Last week we heard that a new Covid-19 variant is spreading. All the variants of the virus so far have been named with consecutive letters of the Greek alphabet. The most serious and now dominant variant is Delta, which is the 4th letter in the Greek alphabet. The latest variant is Omicron, the 15th letter in the Greek alphabet. English speakers are not nearly as familiar with the letter omicron as with the letter delta, which our language has borrowed as the name for the area where a river widens out and deposits sediment as it flows into the sea. Americans also recognize Delta Airlines, named for the delta of the Mississippi River.

Because people are less familiar with omicron, they aren’t always sure how to pronounce it. If you’ve listened to the news for any length of time over the past week, you’ve probably heard some people pronounce the first syllable ah, while others say oh. English dictionaries accept both (but certainly not the omnicron that some people have mangled the word to). I’ve always pronounced the first syllable oh because omicron is the Greek letter that Latin and then English borrowed as our letter o.

Omicron is more than the name of a Greek letter, it’s a description of the sound the letter originally represented. Omicron is o micron, literally ‘little o’ (think about microscope and microprocessor). Greek has another letter that’s also pronounced o; it’s omega, meaning ‘big o’ (think of megaphone and megachurch). Those descriptions correspond to the fact that Greeks in ancient times held the o sound of omicron for a shorter time than the o sound of omega, which was what linguists call a long vowel. From what I’ve read, Greek lost the pronunciation distinction between little o and big o a long time ago.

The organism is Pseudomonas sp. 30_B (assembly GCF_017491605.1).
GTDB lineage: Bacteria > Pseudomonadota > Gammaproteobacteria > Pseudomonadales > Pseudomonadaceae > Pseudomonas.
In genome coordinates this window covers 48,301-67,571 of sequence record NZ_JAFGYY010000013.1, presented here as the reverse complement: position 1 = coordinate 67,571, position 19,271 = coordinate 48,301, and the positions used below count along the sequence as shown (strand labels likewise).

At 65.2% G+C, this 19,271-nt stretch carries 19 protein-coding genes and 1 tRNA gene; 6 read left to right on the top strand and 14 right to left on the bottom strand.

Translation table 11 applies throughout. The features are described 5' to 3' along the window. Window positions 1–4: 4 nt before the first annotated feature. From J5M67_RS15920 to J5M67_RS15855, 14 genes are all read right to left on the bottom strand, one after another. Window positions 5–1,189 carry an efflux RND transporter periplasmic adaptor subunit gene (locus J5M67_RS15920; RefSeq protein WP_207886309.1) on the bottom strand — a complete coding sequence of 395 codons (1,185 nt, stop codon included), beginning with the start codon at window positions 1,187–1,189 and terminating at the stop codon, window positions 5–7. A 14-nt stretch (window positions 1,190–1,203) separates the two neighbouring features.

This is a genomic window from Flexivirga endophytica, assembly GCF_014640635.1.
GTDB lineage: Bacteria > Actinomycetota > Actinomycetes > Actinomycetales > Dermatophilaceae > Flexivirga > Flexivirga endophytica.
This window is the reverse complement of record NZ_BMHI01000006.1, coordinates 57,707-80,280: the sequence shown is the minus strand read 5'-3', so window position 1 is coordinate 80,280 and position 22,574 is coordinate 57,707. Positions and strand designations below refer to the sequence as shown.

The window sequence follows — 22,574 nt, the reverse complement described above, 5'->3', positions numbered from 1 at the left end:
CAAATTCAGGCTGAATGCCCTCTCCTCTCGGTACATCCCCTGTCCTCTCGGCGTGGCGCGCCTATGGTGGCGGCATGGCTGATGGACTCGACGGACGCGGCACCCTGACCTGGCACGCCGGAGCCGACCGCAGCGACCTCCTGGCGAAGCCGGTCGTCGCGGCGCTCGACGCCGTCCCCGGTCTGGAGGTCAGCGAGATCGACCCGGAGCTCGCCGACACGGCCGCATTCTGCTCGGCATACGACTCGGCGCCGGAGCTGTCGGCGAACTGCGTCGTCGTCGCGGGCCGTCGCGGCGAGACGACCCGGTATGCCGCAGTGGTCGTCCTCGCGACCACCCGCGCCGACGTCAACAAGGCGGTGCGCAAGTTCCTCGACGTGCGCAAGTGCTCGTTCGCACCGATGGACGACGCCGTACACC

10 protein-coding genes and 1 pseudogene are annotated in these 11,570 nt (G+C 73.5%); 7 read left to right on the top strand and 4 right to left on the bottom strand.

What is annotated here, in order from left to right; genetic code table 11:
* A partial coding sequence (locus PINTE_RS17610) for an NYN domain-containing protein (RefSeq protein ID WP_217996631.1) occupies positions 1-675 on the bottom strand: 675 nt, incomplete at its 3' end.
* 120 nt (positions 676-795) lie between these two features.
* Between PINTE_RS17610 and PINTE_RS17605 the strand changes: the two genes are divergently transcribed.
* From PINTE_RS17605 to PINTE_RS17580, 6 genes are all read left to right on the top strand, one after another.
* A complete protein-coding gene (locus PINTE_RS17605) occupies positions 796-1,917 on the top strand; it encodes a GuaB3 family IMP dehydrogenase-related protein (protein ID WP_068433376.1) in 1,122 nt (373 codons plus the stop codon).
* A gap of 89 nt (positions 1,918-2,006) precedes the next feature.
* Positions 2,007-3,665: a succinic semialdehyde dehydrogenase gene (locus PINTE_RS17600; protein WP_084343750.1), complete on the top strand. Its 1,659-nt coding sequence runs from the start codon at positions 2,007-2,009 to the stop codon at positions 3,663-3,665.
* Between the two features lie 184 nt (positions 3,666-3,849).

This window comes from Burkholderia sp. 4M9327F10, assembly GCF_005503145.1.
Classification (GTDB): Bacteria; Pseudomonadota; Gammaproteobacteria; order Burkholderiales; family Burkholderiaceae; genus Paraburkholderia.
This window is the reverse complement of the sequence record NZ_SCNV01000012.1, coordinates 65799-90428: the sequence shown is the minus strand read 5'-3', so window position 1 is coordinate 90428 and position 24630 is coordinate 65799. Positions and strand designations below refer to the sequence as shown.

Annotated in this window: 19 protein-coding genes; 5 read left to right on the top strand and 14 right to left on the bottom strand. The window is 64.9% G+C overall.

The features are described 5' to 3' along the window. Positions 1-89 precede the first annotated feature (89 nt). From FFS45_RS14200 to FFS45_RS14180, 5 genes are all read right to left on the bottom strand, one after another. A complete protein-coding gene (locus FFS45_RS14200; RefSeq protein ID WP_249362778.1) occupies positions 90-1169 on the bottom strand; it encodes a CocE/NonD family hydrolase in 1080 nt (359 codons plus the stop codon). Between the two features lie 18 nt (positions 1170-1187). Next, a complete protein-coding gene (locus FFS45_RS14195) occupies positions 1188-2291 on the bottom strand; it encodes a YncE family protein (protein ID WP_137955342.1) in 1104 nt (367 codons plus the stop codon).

Omega (written 𝛀 as a capital and 𝛚 in lower case) is the 24th and last letter of the Greek alphabet (hence the alpha and omega, the first and last, of Christianity). How Covid-19 variants will get named after the 24th one, I don’t know. I’ve joked that maybe we’ll switch to Chinese ideograms, of which there are thousands.

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Yesterday American authorities announced the first detected case of the Omicron Covid-19 variant in the United States. That caused something of a panic in certain quarters and has added one more consideration to ongoing discussions of pandemic travel restrictions. At a news conference yesterday, reporter Peter Doocy posed a couple of questions to White House Coronavirus Response Team member Dr. Anthony Fauci: “You advised the president about the possibility of new testing requirements for people coming into this country. Does that include everybody?” Dr. Fauci replied: “The answer is yes.” Peter Doocy followed up by asking: “What about people who don’t take a plane, and just these border crossers coming in in huge numbers?” Dr. Fauci’s response was “That’s a different issue.”

It shouldn’t be a different issue—at least not if you believe in science. In case you didn’t catch what an evasion Dr. Fauci’s answer was, and how illogical and hypocritical, I’ll be happy to explain. The Centers for Disease Control hosts a What You Need to Know page for international airplane travel:

  • If you plan to travel internationally, you will need to get a COVID-19 viral test (regardless of vaccination status) before you travel by air into the United States. You must show your negative result to the airline before you board your flight.
    • Fully vaccinated: The viral test must be conducted on a sample taken no more than 3 days before the flight’s departure from a foreign country if you show proof of being fully vaccinated against COVID-19.
    • Not fully vaccinated: The viral test must be conducted on a sample taken no more than 1 day before the flight’s departure from a foreign country if you do not show proof of being fully vaccinated against COVID-19.
  • If you recently recovered from COVID-19, you may instead travel with documentation of recovery from COVID-19 (i.e., your positive COVID-19 viral test result on a sample taken no more than 90 days before the flight’s departure from a foreign country and a letter from a licensed healthcare provider or a public health official stating that you were cleared to travel).